4) Change positions on the bike. Also on long intervals, you can mentally/physically break up the interval by maybe getting up out of the saddle for 20 pedalstrokes at the top of each minute. Each time focusing on keeping your power smooth as you transition in and out of the saddle. This will help not only keep some of your muscles a little fresher since you will be changing up muscle recruitment with various changes in position, but it will also help off load pressure from the saddle region - being on an indoor trainer since you don't change position as often as outside you are constantly grinding on the saddle area and this can quickly lead to saddle sores. You can also change position by trying to be in aero position always say at a 2:1 ratio of your upright position. So if you spend 6 minutes in aero you can be upright for 3 minutes, 4 minutes aero 2 minute upright, etc.
5) To get through very difficult intervals, I like to try to focus on certain aspects of my pedalstroke to keep my mind occupied. So for instance, I will focus on "kicking" my feet over the top (10 to 2 o'clock position), or pulling my feet across the bottom (4-8 o'clock). In the case of say a 5 minute interval at 110% I may just think about the kicking part from 5-3 minutes left in the interval, and then pulling from 3-1 minute, and then just being strong and tough and grind out that last minute. Sometimes for the very hardest of intervals, I will keep my mind off of the extreme pain/chest exploding feeling by counting my pedalstrokes. So I may count to 30 on my left foot, then 30 on my right, then as it becomes more and more difficult to focus for that long with all the pain surging through, 20 or even just 10 on my left and 10 on my right. Do this and before you know you'll be in those final 20 seconds with the finish line in sight.
6) On that last note: always believe and even say out loud to yourself that "you got this." My go to is "WHAT'S MY NAME - FRANK THE TANK!" Funny thing is that as weird as it sounds, I can't tell you how many tough swim and bike workouts I've got through by repeating this. I actually started using it to guide my cadence as I swim a while back. So in my head I have going through What's (Stroke) My (Stroke) Name (stroke), Frank (stroke), the (stroke), Tank (stroke). For me it works out the the perfect cadence, and before you know it the swim is done. So constantly remind yourself that you can do this, and stay as positive as possible throughout. Take it one interval at a time, and don't think about what is the next set, or the next workout (if a brick run for example), stay focused on the interval your in and you can do it. Also I like to remind myself near the end say a 20 minute long interval that when I get to the final 4-5 minutes or so (75-80% done the interval), that at this point this is no physiological reason why I can't finish this interval. If I've made it this far, there is absolutely nothing stopping me from finishing this off. It's different from say a 2-3 minute brutally hard interval where you have lactate to deal with, but at 70.3 race watts really it comes down to your motivation (if your fueled properly that is).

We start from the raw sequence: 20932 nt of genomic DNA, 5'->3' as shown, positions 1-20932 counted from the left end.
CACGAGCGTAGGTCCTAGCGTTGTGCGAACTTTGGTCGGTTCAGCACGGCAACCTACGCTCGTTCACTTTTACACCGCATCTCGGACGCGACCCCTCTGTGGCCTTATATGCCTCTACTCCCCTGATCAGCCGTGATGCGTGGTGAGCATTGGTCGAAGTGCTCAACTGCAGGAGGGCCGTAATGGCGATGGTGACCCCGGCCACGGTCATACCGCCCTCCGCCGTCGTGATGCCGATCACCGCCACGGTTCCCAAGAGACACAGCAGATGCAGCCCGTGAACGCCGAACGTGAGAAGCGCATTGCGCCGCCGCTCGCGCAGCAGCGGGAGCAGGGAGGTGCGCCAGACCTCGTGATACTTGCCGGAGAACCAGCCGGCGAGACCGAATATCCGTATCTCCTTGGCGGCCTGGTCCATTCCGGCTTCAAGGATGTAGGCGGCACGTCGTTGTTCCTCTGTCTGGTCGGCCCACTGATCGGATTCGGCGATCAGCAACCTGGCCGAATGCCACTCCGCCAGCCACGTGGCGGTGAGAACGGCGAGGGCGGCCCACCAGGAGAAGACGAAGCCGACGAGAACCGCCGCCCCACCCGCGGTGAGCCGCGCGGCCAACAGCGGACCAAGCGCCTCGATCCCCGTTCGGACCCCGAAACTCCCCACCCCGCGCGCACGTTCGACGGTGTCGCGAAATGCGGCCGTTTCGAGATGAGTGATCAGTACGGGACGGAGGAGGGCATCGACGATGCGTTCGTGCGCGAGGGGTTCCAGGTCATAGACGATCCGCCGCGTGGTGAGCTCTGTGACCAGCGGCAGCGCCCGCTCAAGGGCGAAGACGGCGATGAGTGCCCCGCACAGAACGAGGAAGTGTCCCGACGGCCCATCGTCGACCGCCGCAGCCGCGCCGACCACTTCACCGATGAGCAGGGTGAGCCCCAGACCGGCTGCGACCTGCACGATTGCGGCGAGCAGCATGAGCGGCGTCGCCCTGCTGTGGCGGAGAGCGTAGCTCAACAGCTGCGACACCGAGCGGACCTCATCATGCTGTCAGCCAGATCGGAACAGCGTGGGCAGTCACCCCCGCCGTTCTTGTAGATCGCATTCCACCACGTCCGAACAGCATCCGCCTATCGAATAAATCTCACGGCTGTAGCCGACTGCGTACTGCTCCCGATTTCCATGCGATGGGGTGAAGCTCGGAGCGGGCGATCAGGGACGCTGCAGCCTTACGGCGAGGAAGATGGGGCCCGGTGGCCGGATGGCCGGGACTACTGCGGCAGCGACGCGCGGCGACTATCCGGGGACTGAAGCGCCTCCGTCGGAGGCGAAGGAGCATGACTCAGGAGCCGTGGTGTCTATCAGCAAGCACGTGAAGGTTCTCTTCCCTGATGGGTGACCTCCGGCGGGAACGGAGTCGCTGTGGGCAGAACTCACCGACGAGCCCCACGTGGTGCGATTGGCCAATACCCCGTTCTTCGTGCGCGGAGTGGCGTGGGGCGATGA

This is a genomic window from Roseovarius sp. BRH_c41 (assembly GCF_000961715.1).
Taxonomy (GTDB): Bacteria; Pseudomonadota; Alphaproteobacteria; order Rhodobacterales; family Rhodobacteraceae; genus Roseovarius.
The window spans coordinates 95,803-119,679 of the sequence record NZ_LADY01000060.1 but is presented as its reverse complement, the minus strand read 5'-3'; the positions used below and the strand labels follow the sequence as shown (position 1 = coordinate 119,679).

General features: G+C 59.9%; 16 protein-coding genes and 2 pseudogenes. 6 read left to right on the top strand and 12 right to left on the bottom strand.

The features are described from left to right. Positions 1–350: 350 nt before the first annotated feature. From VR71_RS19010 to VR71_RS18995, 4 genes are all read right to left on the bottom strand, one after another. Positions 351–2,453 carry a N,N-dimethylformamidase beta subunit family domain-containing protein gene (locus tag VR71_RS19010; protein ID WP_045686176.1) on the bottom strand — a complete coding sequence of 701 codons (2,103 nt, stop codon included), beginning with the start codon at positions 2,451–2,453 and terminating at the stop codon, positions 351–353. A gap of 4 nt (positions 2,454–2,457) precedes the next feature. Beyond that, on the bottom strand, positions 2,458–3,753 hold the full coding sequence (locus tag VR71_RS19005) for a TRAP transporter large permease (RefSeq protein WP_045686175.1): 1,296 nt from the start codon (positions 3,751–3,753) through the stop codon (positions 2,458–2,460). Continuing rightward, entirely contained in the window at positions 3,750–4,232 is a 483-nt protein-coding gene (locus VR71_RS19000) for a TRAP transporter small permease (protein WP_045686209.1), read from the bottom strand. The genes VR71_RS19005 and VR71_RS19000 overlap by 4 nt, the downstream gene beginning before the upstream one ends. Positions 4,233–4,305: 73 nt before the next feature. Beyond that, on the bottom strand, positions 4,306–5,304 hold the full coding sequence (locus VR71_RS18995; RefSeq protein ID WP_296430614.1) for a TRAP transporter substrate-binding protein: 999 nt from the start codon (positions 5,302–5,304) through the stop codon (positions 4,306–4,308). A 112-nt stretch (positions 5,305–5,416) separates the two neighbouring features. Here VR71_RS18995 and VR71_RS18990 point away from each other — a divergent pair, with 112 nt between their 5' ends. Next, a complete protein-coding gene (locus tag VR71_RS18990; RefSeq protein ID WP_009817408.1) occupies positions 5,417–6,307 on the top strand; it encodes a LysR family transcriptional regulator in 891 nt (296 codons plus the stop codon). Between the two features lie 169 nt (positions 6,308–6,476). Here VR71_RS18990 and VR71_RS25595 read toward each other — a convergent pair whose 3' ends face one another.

So those are some of my strategies to help get my through tough and even the easier workouts. I will continue adding more of my workouts to the team Frank Sorbara - Elite Triathlete on TrainerRoad if your interested. Until next time happy training and racing.